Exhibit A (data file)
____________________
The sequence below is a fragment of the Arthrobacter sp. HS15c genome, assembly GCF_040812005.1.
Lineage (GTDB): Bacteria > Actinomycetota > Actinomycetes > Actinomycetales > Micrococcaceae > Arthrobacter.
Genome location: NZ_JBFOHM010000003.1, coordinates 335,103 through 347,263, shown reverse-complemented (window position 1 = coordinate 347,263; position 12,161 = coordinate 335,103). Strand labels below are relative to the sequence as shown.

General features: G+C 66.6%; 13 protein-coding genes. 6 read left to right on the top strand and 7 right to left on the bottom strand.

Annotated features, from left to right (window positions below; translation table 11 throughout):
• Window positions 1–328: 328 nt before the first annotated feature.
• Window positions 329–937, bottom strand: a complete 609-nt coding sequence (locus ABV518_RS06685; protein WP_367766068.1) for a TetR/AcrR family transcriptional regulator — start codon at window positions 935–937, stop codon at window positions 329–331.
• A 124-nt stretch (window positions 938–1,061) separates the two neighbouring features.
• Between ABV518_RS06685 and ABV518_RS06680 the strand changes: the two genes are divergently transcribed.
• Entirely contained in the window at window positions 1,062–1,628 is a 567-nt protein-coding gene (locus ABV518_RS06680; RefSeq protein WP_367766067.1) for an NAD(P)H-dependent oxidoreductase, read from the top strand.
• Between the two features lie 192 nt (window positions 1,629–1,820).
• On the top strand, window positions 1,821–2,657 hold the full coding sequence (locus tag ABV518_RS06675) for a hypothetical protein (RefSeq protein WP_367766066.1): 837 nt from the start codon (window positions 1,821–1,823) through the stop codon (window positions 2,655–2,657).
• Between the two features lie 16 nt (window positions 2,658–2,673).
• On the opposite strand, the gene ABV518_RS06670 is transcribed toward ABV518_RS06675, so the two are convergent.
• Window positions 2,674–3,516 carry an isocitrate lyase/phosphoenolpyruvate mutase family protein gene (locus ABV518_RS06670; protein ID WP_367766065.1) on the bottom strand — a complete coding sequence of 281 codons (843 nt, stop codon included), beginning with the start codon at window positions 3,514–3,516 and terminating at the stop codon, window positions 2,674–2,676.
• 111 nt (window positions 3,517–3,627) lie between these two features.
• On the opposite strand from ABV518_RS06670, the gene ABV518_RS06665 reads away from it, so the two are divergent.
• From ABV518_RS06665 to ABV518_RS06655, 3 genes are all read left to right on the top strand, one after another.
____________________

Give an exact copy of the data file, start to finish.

The sequence below is a fragment of the Arthrobacter sp. HS15c genome, assembly GCF_040812005.1.
Lineage (GTDB): Bacteria > Actinomycetota > Actinomycetes > Actinomycetales > Micrococcaceae > Arthrobacter.
Genome location: NZ_JBFOHM010000003.1, coordinates 335,103 through 347,263, shown reverse-complemented (window position 1 = coordinate 347,263; position 12,161 = coordinate 335,103). Strand labels below are relative to the sequence as shown.

General features: G+C 66.6%; 13 protein-coding genes. 6 read left to right on the top strand and 7 right to left on the bottom strand.

Annotated features, from left to right (window positions below; translation table 11 throughout):
• Window positions 1–328: 328 nt before the first annotated feature.
• Window positions 329–937, bottom strand: a complete 609-nt coding sequence (locus ABV518_RS06685; protein WP_367766068.1) for a TetR/AcrR family transcriptional regulator — start codon at window positions 935–937, stop codon at window positions 329–331.
• A 124-nt stretch (window positions 938–1,061) separates the two neighbouring features.
• Between ABV518_RS06685 and ABV518_RS06680 the strand changes: the two genes are divergently transcribed.
• Entirely contained in the window at window positions 1,062–1,628 is a 567-nt protein-coding gene (locus ABV518_RS06680; RefSeq protein WP_367766067.1) for an NAD(P)H-dependent oxidoreductase, read from the top strand.
• Between the two features lie 192 nt (window positions 1,629–1,820).
• On the top strand, window positions 1,821–2,657 hold the full coding sequence (locus tag ABV518_RS06675) for a hypothetical protein (RefSeq protein WP_367766066.1): 837 nt from the start codon (window positions 1,821–1,823) through the stop codon (window positions 2,655–2,657).
• Between the two features lie 16 nt (window positions 2,658–2,673).
• On the opposite strand, the gene ABV518_RS06670 is transcribed toward ABV518_RS06675, so the two are convergent.
• Window positions 2,674–3,516 carry an isocitrate lyase/phosphoenolpyruvate mutase family protein gene (locus ABV518_RS06670; protein ID WP_367766065.1) on the bottom strand — a complete coding sequence of 281 codons (843 nt, stop codon included), beginning with the start codon at window positions 3,514–3,516 and terminating at the stop codon, window positions 2,674–2,676.
• 111 nt (window positions 3,517–3,627) lie between these two features.
• On the opposite strand from ABV518_RS06670, the gene ABV518_RS06665 reads away from it, so the two are divergent.
• From ABV518_RS06665 to ABV518_RS06655, 3 genes are all read left to right on the top strand, one after another.